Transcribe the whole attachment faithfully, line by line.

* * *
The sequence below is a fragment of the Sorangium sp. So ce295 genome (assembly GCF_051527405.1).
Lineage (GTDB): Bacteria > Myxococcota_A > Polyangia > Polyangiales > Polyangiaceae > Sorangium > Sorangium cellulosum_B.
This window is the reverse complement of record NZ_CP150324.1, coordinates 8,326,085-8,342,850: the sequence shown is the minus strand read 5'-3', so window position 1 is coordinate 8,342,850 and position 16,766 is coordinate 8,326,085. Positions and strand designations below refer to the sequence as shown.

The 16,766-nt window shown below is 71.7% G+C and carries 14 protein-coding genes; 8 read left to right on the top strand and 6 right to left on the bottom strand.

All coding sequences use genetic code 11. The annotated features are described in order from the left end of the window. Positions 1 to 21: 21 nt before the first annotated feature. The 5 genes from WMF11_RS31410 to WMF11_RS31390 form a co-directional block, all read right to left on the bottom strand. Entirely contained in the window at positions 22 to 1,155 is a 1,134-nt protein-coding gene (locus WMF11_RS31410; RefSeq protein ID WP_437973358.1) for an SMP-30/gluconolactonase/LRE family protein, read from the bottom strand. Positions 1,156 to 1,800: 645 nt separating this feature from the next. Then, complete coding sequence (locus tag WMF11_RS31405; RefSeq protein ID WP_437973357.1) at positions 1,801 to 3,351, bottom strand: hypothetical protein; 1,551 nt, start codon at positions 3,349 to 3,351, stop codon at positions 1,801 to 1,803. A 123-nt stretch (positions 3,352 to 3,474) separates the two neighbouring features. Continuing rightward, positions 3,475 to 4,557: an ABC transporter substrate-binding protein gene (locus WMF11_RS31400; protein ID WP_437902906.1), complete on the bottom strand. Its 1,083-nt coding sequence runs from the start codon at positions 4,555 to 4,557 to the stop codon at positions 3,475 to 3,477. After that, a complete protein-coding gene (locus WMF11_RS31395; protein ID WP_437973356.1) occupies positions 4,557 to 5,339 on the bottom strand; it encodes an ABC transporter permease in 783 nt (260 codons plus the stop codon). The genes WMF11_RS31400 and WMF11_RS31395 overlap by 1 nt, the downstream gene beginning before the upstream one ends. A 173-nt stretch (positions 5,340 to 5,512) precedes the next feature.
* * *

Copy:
The sequence below is a fragment of the Sorangium sp. So ce295 genome (assembly GCF_051527405.1).
Lineage (GTDB): Bacteria > Myxococcota_A > Polyangia > Polyangiales > Polyangiaceae > Sorangium > Sorangium cellulosum_B.
This window is the reverse complement of record NZ_CP150324.1, coordinates 8,326,085-8,342,850: the sequence shown is the minus strand read 5'-3', so window position 1 is coordinate 8,342,850 and position 16,766 is coordinate 8,326,085. Positions and strand designations below refer to the sequence as shown.

The 16,766-nt window shown below is 71.7% G+C and carries 14 protein-coding genes; 8 read left to right on the top strand and 6 right to left on the bottom strand.

All coding sequences use genetic code 11. The annotated features are described in order from the left end of the window. Positions 1 to 21: 21 nt before the first annotated feature. The 5 genes from WMF11_RS31410 to WMF11_RS31390 form a co-directional block, all read right to left on the bottom strand. Entirely contained in the window at positions 22 to 1,155 is a 1,134-nt protein-coding gene (locus WMF11_RS31410; RefSeq protein ID WP_437973358.1) for an SMP-30/gluconolactonase/LRE family protein, read from the bottom strand. Positions 1,156 to 1,800: 645 nt separating this feature from the next. Then, complete coding sequence (locus tag WMF11_RS31405; RefSeq protein ID WP_437973357.1) at positions 1,801 to 3,351, bottom strand: hypothetical protein; 1,551 nt, start codon at positions 3,349 to 3,351, stop codon at positions 1,801 to 1,803. A 123-nt stretch (positions 3,352 to 3,474) separates the two neighbouring features. Continuing rightward, positions 3,475 to 4,557: an ABC transporter substrate-binding protein gene (locus WMF11_RS31400; protein ID WP_437902906.1), complete on the bottom strand. Its 1,083-nt coding sequence runs from the start codon at positions 4,555 to 4,557 to the stop codon at positions 3,475 to 3,477. After that, a complete protein-coding gene (locus WMF11_RS31395; protein ID WP_437973356.1) occupies positions 4,557 to 5,339 on the bottom strand; it encodes an ABC transporter permease in 783 nt (260 codons plus the stop codon). The genes WMF11_RS31400 and WMF11_RS31395 overlap by 1 nt, the downstream gene beginning before the upstream one ends. A 173-nt stretch (positions 5,340 to 5,512) precedes the next feature.